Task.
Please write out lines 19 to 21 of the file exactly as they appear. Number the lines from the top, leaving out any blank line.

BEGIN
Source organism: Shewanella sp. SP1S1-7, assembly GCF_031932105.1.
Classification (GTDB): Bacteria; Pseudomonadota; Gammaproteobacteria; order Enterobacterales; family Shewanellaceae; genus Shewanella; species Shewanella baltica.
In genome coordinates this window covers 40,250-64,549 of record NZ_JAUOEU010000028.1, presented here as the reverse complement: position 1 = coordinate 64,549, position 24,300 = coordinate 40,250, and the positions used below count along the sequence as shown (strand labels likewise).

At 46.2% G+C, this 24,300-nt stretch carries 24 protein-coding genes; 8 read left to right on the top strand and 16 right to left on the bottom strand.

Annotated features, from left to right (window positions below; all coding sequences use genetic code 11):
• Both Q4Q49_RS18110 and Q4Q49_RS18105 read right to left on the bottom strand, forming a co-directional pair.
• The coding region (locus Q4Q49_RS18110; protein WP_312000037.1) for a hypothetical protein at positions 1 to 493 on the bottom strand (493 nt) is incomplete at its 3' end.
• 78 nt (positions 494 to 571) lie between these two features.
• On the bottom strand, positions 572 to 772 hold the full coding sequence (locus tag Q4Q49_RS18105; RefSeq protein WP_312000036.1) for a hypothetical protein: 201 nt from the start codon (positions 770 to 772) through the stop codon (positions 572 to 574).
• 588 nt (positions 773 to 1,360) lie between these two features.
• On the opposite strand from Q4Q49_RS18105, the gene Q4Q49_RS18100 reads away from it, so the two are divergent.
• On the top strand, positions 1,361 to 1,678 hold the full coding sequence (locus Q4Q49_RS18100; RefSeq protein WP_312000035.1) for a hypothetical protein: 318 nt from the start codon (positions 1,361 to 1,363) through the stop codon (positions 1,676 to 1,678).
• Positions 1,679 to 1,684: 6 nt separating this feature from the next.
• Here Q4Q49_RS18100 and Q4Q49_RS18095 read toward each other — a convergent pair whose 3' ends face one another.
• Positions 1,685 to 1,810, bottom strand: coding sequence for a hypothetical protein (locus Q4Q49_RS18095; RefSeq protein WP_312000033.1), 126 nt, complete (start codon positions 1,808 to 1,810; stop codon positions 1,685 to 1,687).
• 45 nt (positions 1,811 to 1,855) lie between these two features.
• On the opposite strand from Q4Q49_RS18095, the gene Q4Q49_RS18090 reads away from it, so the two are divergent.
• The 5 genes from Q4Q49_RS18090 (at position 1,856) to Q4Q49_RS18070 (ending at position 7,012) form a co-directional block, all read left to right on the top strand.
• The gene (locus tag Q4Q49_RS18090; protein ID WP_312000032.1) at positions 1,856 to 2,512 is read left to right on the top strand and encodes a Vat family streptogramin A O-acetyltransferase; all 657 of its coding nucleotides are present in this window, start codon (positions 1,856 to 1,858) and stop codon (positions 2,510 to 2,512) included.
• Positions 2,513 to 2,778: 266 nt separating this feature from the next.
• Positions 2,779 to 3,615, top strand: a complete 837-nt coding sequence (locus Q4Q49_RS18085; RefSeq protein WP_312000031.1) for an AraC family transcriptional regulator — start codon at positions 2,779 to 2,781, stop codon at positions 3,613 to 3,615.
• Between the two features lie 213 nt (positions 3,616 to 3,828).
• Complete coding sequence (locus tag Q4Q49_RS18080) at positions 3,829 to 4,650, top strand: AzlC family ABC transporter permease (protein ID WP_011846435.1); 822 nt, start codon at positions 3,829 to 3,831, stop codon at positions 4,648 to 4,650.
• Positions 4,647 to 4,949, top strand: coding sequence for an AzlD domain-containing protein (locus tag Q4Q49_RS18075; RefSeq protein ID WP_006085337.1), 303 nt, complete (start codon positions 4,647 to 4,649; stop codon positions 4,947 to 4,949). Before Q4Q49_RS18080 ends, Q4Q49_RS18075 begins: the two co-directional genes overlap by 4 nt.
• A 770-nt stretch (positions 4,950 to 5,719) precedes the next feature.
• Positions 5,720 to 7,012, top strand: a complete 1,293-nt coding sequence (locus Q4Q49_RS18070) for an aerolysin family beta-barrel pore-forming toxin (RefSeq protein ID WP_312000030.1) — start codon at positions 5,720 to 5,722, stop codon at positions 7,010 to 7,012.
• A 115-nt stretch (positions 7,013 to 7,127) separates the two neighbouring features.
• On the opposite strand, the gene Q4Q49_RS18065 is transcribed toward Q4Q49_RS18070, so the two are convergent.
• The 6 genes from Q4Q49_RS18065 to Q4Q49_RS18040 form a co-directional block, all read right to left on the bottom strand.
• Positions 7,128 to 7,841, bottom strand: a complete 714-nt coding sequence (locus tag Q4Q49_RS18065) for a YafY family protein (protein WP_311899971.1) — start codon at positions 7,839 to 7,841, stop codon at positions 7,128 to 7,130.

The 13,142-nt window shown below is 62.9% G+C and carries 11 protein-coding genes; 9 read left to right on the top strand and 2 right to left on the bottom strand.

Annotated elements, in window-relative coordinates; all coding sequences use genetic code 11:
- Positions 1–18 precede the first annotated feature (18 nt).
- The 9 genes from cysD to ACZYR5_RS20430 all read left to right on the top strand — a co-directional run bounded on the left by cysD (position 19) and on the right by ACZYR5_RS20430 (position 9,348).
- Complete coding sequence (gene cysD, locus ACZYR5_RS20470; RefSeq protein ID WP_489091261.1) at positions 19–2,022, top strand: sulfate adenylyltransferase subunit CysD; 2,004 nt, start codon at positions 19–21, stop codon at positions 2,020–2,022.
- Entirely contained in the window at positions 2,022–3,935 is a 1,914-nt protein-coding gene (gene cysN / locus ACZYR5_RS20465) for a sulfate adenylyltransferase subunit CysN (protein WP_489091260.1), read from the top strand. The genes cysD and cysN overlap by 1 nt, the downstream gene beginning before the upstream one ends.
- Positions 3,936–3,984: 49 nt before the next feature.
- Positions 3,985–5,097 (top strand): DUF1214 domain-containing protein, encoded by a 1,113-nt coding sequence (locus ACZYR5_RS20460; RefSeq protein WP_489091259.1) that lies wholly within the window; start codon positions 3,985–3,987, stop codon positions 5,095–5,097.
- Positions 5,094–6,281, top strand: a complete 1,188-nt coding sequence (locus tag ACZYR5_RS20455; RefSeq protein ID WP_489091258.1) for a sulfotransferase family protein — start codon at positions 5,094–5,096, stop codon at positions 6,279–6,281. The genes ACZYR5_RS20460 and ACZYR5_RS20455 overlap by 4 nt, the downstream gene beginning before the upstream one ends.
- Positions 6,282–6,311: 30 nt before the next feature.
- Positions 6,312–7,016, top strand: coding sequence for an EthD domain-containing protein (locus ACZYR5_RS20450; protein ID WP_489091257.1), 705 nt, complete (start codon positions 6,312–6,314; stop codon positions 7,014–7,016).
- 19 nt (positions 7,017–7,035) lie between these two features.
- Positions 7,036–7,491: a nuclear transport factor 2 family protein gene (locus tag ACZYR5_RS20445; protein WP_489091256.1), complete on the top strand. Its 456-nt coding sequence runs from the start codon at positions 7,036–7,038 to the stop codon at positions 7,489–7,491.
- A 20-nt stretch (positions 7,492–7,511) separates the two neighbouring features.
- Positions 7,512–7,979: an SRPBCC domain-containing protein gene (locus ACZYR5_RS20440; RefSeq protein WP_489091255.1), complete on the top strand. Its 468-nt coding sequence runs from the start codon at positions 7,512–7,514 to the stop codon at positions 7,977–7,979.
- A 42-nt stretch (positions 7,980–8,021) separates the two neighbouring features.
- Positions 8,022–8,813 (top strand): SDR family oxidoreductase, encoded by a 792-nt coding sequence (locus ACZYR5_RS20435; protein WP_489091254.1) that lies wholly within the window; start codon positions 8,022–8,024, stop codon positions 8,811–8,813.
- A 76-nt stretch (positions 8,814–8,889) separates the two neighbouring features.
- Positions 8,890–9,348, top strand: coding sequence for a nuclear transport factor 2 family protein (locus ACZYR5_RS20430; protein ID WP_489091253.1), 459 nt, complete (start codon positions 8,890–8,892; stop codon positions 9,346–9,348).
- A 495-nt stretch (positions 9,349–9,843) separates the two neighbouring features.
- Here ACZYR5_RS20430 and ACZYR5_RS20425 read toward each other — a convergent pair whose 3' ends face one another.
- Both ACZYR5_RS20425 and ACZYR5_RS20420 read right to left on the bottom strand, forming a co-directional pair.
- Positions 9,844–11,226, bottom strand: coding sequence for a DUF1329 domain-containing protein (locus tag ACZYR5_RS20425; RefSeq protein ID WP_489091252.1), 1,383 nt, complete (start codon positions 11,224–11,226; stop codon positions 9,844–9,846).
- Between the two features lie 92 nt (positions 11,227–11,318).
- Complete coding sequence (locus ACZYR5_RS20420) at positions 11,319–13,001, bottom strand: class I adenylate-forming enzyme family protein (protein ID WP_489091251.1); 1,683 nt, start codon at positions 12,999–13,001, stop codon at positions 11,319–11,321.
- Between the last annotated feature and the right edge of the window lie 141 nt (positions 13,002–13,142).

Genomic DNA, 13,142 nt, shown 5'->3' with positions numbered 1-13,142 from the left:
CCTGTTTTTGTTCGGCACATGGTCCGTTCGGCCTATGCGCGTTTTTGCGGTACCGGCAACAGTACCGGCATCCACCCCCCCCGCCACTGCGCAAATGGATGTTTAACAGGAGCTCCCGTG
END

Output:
• The gene (locus tag Q4Q49_RS18090; protein ID WP_312000032.1) at positions 1,856 to 2,512 is read left to right on the top strand and encodes a Vat family streptogramin A O-acetyltransferase; all 657 of its coding nucleotides are present in this window, start codon (positions 1,856 to 1,858) and stop codon (positions 2,510 to 2,512) included.
• Positions 2,513 to 2,778: 266 nt separating this feature from the next.
• Positions 2,779 to 3,615, top strand: a complete 837-nt coding sequence (locus Q4Q49_RS18085; RefSeq protein WP_312000031.1) for an AraC family transcriptional regulator — start codon at positions 2,779 to 2,781, stop codon at positions 3,613 to 3,615.